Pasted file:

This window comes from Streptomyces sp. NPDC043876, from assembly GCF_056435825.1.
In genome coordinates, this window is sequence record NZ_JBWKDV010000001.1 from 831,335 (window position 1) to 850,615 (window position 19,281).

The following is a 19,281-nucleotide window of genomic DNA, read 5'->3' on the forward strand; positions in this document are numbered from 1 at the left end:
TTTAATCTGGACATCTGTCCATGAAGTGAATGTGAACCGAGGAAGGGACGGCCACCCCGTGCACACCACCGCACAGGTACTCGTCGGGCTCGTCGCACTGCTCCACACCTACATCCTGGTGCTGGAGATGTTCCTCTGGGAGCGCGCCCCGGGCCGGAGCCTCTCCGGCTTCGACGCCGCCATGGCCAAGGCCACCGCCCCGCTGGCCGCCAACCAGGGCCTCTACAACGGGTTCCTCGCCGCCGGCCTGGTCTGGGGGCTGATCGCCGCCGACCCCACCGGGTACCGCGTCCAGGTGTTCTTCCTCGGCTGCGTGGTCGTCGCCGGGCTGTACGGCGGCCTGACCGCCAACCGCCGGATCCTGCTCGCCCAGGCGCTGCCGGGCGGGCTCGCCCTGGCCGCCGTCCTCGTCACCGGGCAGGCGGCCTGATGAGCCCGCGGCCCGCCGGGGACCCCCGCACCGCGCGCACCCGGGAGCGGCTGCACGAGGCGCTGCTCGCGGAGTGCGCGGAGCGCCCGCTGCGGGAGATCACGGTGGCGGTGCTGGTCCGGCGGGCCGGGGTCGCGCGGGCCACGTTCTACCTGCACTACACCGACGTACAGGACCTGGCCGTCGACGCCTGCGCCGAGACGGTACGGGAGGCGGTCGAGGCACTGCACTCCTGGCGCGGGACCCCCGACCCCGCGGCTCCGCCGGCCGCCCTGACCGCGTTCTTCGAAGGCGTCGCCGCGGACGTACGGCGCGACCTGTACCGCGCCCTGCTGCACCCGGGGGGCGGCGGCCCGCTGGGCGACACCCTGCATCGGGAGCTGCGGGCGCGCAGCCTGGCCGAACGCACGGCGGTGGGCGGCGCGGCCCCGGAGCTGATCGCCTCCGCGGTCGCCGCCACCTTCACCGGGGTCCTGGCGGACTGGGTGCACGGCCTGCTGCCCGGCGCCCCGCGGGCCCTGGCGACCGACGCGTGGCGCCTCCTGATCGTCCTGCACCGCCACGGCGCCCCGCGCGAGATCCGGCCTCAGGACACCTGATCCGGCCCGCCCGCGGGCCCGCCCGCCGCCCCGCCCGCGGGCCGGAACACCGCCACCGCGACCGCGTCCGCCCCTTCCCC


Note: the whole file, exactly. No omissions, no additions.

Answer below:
This window comes from Streptomyces sp. NPDC043876, from assembly GCF_056435825.1.
In genome coordinates, this window is sequence record NZ_JBWKDV010000001.1 from 831,335 (window position 1) to 850,615 (window position 19,281).

The following is a 19,281-nucleotide window of genomic DNA, read 5'->3' on the forward strand; positions in this document are numbered from 1 at the left end:
TTTAATCTGGACATCTGTCCATGAAGTGAATGTGAACCGAGGAAGGGACGGCCACCCCGTGCACACCACCGCACAGGTACTCGTCGGGCTCGTCGCACTGCTCCACACCTACATCCTGGTGCTGGAGATGTTCCTCTGGGAGCGCGCCCCGGGCCGGAGCCTCTCCGGCTTCGACGCCGCCATGGCCAAGGCCACCGCCCCGCTGGCCGCCAACCAGGGCCTCTACAACGGGTTCCTCGCCGCCGGCCTGGTCTGGGGGCTGATCGCCGCCGACCCCACCGGGTACCGCGTCCAGGTGTTCTTCCTCGGCTGCGTGGTCGTCGCCGGGCTGTACGGCGGCCTGACCGCCAACCGCCGGATCCTGCTCGCCCAGGCGCTGCCGGGCGGGCTCGCCCTGGCCGCCGTCCTCGTCACCGGGCAGGCGGCCTGATGAGCCCGCGGCCCGCCGGGGACCCCCGCACCGCGCGCACCCGGGAGCGGCTGCACGAGGCGCTGCTCGCGGAGTGCGCGGAGCGCCCGCTGCGGGAGATCACGGTGGCGGTGCTGGTCCGGCGGGCCGGGGTCGCGCGGGCCACGTTCTACCTGCACTACACCGACGTACAGGACCTGGCCGTCGACGCCTGCGCCGAGACGGTACGGGAGGCGGTCGAGGCACTGCACTCCTGGCGCGGGACCCCCGACCCCGCGGCTCCGCCGGCCGCCCTGACCGCGTTCTTCGAAGGCGTCGCCGCGGACGTACGGCGCGACCTGTACCGCGCCCTGCTGCACCCGGGGGGCGGCGGCCCGCTGGGCGACACCCTGCATCGGGAGCTGCGGGCGCGCAGCCTGGCCGAACGCACGGCGGTGGGCGGCGCGGCCCCGGAGCTGATCGCCTCCGCGGTCGCCGCCACCTTCACCGGGGTCCTGGCGGACTGGGTGCACGGCCTGCTGCCCGGCGCCCCGCGGGCCCTGGCGACCGACGCGTGGCGCCTCCTGATCGTCCTGCACCGCCACGGCGCCCCGCGCGAGATCCGGCCTCAGGACACCTGATCCGGCCCGCCCGCGGGCCCGCCCGCCGCCCCGCCCGCGGGCCGGAACACCGCCACCGCGACCGCGTCCGCCCCTTCCCC